In May of 1981, US President Ronald Reagan assured his audience at the University of Notre Dame that “the West won’t contain communism, it will transcend communism.” Reagan, like his predecessors, portrayed the Cold War as a competition between East and West, not simply the Soviet Union and the United States. This paper considers how Reagan and his administration viewed the Western nations’ role in waging the Cold War, exploring how US policy towards the North Atlantic Treaty Organization (NATO) evolved over Reagan’s two terms in office. It focuses, in particular, on US perceptions of the Cold War, the United States’ evolving view of “Western strength” over the course of the 1980s, and American frustration with the often cumbersome multilateral process of NATO decision-making. Despite the administration’s myriad frustrations with the Western allies, however, it highlights how Reagan’s rhetoric contributed to and strengthened the transatlantic partnership for the future by championing the alliance’s most valuable asset: the acceptance of disagreement as part of the democratic tradition.
“Staying in [but] in a different way”: The Nixon Doctrine and the Conservative Function of Reform, 1969-1970
Join us for this event with Matthieu Vallieres, PhD candidate, Department of History, University of Toronto, sponsored by the Graham Center’s Graduate Research Forum.
The First World War is commonly regarded as an event that affirmed Canadian nationalism and independence from the British empire. But did Canadian intellectuals truly believe that participation in the European war meant the end of their British connection? Drawing on the published works and private papers of three leading political journalists – John Willison of the Toronto News and the London Times, John Dafoe of the Manitoba Free Press, and Henri Bourassa of Le Devoir – this paper explores the impact of imperialism, ideology, and identity on their respective views of the Great War. While they disagreed about the future of the British empire, none believed that the war demanded a choice between Canadian nationalism and the political networks and values that constituted the ‘British world.’ This paper examines their arguments and debates to demonstrate how Canada’s Great War was defined, not only in the mud of Flanders, but by conflict at home over the ideas of nationalism, Britishness, and empire.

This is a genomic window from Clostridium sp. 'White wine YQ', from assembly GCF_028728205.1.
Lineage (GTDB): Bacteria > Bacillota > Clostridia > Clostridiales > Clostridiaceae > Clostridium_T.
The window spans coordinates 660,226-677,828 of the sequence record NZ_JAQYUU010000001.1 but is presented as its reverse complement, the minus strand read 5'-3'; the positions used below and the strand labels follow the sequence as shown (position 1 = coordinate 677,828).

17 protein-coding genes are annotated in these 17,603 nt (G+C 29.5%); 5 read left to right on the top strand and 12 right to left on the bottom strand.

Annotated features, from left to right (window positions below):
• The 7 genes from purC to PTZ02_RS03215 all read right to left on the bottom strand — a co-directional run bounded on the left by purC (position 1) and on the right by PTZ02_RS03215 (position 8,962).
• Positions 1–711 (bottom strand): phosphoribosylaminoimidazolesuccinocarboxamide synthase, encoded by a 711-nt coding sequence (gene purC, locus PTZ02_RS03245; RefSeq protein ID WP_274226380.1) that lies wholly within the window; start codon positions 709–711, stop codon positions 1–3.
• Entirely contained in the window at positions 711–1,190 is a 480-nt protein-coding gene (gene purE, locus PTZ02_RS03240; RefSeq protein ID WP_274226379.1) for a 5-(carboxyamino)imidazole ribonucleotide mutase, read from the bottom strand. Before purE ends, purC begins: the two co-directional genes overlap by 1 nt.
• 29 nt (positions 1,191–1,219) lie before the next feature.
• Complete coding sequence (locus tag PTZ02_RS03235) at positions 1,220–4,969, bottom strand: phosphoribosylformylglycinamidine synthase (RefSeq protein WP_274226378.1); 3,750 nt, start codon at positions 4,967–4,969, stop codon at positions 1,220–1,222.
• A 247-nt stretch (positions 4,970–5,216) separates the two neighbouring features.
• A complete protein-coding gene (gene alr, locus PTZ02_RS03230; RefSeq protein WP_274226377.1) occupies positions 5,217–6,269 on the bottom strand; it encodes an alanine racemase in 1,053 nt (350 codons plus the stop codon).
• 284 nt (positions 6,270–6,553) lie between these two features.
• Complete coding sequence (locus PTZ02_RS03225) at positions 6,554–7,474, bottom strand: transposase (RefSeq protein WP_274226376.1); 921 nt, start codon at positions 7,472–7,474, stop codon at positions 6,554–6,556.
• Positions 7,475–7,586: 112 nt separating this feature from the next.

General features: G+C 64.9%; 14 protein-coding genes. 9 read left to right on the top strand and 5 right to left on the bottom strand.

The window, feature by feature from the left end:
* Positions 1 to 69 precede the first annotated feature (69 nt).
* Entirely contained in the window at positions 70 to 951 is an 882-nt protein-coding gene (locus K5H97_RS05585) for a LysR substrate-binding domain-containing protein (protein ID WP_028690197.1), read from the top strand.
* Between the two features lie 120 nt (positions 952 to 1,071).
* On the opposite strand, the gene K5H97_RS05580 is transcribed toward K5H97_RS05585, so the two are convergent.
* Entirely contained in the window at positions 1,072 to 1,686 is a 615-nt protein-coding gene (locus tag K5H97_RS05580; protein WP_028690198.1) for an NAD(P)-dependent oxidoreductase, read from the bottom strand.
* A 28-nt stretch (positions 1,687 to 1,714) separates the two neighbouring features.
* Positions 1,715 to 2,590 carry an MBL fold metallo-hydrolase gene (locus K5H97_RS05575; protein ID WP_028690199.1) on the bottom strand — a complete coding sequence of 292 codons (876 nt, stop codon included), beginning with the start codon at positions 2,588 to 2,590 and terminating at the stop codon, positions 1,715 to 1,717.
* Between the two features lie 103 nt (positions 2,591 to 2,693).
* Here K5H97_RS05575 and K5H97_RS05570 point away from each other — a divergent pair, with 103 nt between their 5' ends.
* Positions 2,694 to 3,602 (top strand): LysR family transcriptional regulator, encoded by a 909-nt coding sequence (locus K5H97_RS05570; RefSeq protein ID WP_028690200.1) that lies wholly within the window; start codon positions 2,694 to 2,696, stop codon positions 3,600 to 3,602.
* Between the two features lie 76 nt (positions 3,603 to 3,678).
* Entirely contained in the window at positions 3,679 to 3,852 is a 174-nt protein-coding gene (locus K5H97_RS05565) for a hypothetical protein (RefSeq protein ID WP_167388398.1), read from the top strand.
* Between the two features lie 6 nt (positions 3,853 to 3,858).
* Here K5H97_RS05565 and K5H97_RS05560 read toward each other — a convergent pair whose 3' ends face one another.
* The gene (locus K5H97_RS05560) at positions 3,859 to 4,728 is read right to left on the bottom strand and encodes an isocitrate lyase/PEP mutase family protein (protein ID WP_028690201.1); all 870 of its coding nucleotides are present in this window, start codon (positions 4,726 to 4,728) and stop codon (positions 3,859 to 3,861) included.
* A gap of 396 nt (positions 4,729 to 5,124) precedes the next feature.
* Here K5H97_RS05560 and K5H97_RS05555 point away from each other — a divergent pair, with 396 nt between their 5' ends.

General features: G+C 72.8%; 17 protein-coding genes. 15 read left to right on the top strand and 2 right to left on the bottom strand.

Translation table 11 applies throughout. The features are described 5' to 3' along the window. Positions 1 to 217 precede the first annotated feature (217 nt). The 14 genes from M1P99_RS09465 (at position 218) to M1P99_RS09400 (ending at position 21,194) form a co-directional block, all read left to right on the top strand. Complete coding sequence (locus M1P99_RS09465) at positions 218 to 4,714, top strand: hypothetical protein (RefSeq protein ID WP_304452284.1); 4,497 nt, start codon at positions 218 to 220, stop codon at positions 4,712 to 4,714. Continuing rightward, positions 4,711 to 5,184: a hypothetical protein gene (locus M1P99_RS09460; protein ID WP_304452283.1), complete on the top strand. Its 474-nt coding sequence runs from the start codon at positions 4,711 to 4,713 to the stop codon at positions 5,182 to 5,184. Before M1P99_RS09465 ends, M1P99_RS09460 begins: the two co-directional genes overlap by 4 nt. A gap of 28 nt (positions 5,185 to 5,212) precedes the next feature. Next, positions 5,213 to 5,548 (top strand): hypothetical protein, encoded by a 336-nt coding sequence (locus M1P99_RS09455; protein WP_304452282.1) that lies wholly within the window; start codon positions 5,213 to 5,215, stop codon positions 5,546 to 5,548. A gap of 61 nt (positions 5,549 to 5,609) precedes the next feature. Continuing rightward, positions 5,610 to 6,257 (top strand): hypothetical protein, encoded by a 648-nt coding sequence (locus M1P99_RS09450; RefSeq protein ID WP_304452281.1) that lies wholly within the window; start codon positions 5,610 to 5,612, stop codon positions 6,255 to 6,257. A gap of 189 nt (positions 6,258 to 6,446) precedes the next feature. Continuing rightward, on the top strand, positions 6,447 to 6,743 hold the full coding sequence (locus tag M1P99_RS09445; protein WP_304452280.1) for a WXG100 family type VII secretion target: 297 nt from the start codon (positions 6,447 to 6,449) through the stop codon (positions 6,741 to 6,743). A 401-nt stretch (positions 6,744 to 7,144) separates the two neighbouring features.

After considerable turbulence, the Cold War reached a period of relative stability in the early 1960s. The ouster of Nikita Khrushchev in October 1964 could have imperiled this inchoate accord between the United States and Soviet Union, but instead represented an acknowledgment in both Washington and Moscow of the importance of maintaining stability and consistency in superpower relations. Making extensive use of US and Soviet primary materials (especially from the Johnson Library), this paper outlines the successes and failures of American analysis during and after the leadership transition. The Johnson administration quickly came to understand that the Kremlin shared its goal of stability, and identified several important themes presaging a period of détente. This paper offers insight into policy making and preferences in the Johnson White House, the evolution of perceptions of the Soviet Union in the West, and the roots of détente.